Silver Lining Playbook
With the economy in recession and architecture and construction ground to a halt, entrepreneur Nolan Bradshaw decided to start his own firm from scratch. His Cornerstone Projects Group, its latest project a collaboration in Fort Worth's South Main Village, bounds ahead. Business Strategy - Run toward the roar.
Published in Fort Worth, Inc. Read complete story here.
Many entrepreneurs chose their path. If you ask Nolan Bradshaw, he would tell you his path into entrepreneurship came with a gentle nudge in the back.
That perhaps made his run-toward-the-roar moment all the more a leap of faith.
The 2007 market crash was tough on a lot of industries, but architecture was one of the hardest hit. Companies nationwide froze their hiring, construction projects all but ground to a halt, and about 30 percent of the industry was laid off in basically the blink of an eye. In a cruel twist, that 30 percent never returned to the industry.
At the time, Bradshaw worked for a firm in Dallas and saw the ominous wind blowing. He opted to launch his own consulting firm, run toward the roar, and start from scratch. His company, the Cornerstone Projects Group, based in Fort Worth, is the fruit of a decade’s worth of work.
“It was very organic in a sense,” Bradshaw says. “You start out in this industry environment, and then you kind of grow into something you see demand for. It worked out.”
The demand Bradshaw saw in the Fort Worth area was far more than just architecture. Bradshaw is a licensed architect, but Cornerstone, which opened in 2010, does a bit of everything. They’re in construction, design-build, and architecture. Cornerstone’s focus is on sustainability, which has come to the fore with the company’s redevelopment of a mixed-use property at 710 South Main St. in the South Main Village. M2G Ventures – headed by Susan Gruppi and Jessica Workman – has teamed with Bradshaw on the project, a redevelopment of the All Needz plumbing building. The first tenant, a cider house, plans to open in September.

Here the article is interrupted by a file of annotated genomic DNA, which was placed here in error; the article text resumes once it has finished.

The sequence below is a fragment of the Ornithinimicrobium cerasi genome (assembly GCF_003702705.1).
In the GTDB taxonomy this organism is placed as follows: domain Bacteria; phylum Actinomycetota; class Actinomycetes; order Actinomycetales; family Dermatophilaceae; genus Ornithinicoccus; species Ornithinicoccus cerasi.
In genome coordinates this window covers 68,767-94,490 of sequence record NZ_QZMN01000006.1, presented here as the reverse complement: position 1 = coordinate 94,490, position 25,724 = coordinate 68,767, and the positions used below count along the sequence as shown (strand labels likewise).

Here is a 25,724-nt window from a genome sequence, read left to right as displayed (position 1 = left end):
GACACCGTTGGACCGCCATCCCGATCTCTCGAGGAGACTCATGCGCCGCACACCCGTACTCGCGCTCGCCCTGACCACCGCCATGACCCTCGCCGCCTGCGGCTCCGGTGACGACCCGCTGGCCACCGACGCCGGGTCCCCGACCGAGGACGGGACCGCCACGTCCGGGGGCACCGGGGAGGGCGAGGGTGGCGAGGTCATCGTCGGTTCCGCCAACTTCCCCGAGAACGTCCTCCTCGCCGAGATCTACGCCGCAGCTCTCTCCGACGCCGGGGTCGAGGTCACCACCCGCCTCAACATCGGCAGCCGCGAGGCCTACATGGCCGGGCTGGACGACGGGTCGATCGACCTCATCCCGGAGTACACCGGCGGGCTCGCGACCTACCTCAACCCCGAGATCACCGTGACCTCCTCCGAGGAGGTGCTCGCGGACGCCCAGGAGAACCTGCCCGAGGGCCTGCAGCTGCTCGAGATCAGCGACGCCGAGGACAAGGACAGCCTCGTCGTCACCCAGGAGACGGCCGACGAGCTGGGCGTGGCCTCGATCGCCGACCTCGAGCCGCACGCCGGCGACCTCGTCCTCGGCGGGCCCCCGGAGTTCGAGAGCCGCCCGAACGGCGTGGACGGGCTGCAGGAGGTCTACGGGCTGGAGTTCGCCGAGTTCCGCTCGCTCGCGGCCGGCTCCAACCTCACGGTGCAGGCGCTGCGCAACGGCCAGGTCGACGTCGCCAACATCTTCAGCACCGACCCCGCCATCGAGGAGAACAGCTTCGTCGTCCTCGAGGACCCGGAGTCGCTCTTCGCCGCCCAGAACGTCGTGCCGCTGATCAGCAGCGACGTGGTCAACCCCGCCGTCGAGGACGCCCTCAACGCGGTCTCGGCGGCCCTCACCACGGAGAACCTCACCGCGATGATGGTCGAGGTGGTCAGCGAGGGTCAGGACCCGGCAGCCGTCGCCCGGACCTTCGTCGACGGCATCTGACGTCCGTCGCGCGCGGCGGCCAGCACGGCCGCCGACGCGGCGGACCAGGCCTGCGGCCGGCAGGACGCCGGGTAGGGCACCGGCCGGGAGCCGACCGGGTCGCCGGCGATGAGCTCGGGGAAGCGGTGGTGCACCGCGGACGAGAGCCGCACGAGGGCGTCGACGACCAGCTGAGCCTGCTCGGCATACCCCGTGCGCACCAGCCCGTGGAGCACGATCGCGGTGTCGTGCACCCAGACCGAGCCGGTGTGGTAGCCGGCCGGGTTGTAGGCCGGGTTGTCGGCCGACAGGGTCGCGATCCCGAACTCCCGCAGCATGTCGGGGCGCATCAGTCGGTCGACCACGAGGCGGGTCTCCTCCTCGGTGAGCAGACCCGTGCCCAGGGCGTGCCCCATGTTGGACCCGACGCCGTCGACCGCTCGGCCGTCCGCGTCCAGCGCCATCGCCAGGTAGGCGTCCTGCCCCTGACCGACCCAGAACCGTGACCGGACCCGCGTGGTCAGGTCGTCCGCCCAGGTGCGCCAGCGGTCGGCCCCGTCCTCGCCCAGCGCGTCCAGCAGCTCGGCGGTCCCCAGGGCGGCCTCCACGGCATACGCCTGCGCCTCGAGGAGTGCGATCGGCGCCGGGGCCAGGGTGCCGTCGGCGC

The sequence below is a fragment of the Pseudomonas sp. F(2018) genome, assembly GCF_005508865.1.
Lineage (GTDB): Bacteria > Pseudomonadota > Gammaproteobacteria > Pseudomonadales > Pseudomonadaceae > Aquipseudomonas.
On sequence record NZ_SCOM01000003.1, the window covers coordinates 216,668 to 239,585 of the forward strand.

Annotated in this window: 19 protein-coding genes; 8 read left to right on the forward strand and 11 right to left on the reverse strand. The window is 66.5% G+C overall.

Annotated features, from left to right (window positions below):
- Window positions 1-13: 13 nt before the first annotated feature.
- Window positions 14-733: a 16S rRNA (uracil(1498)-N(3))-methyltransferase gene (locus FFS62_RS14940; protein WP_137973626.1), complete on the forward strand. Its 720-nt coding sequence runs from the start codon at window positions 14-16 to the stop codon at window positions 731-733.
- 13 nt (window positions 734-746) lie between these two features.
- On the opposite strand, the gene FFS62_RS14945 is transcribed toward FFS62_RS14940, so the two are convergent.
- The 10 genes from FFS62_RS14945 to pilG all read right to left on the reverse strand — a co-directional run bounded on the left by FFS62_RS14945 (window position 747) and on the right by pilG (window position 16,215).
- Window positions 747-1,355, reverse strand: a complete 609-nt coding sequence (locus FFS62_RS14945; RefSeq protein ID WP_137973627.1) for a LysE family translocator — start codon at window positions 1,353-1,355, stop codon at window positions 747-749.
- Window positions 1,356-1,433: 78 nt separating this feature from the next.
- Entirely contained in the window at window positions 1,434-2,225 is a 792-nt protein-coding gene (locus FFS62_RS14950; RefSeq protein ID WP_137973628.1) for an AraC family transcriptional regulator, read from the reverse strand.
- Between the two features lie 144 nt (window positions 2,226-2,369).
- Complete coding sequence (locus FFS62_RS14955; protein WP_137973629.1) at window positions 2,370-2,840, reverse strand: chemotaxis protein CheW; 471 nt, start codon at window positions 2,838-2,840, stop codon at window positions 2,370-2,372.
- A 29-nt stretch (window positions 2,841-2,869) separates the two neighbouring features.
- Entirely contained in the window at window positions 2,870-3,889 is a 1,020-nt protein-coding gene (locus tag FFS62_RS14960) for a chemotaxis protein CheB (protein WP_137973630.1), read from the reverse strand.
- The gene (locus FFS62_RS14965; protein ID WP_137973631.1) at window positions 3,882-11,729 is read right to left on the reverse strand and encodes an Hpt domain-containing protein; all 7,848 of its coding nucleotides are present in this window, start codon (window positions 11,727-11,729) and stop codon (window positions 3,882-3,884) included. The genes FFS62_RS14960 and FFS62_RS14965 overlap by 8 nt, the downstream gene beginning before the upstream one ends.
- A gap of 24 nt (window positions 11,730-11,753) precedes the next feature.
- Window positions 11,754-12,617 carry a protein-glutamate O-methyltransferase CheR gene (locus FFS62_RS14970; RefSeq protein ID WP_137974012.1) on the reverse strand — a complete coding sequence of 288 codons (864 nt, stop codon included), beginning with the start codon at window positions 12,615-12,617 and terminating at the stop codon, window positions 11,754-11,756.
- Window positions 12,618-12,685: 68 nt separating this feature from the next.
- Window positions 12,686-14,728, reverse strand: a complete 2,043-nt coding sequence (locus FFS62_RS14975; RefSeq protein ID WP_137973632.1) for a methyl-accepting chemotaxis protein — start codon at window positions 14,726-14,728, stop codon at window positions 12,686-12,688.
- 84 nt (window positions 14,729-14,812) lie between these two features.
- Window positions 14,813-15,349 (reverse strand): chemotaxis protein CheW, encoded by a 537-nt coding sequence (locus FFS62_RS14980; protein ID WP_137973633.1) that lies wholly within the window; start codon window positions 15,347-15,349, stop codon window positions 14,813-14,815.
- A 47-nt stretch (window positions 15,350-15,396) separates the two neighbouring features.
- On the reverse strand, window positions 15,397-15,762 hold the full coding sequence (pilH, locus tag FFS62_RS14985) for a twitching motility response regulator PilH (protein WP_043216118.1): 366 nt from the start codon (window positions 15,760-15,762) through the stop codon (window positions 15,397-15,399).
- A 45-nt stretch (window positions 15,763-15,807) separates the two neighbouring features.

Bradshaw’s Cornerstone is currently on a fast-growth path. But it wouldn’t have gotten off the ground had he not taken that initial leap of faith toward the roar of entrepreneurship.
“I remember looking around the office when I was working in Dallas at some of those firms, and I was just not overly inspired by where I was going to be in 10 years,” Bradshaw says. “I said, I really want to see what our clients are doing on the deal side, because I think that’s interesting too. That was really the reason I didn’t just wait it out and find another job. It was that curiosity that spurred me to get into the development business.”
Bradshaw can run off a laundry list of reasons why Cornerstone is one of the fastest growing developers in the Metroplex. But the biggest, and the one he’s most proud of, is a respect for the end product. Bradshaw freely admits Cornerstone isn’t the cheapest option, but the quality it delivers is above and beyond the norm, he says. For instance, Cornerstone has certain requirements in working with new homebuilders: Homes must be closer to the street and mostly outfitted with large front porches.
Cornerstone cares about the community, always one of Bradshaw’s visions even in the incubatory stages. Now that he’s run toward the roar, the sky is the limit for Cornerstone’s future growth.
“There is no degree in development,” Bradshaw says. “I think the ones who are creative and the one’s that care about the communities they build in are the ones who do well and create more lasting change.”
Jason Forrest is CEO of Forrest Performance Group in Fort Worth. With more than a decade of coaching and speaking experience, Jason is an expert at creating high-performance cultures through corporate training programs. He writes this column for each issue of Fort Worth Inc.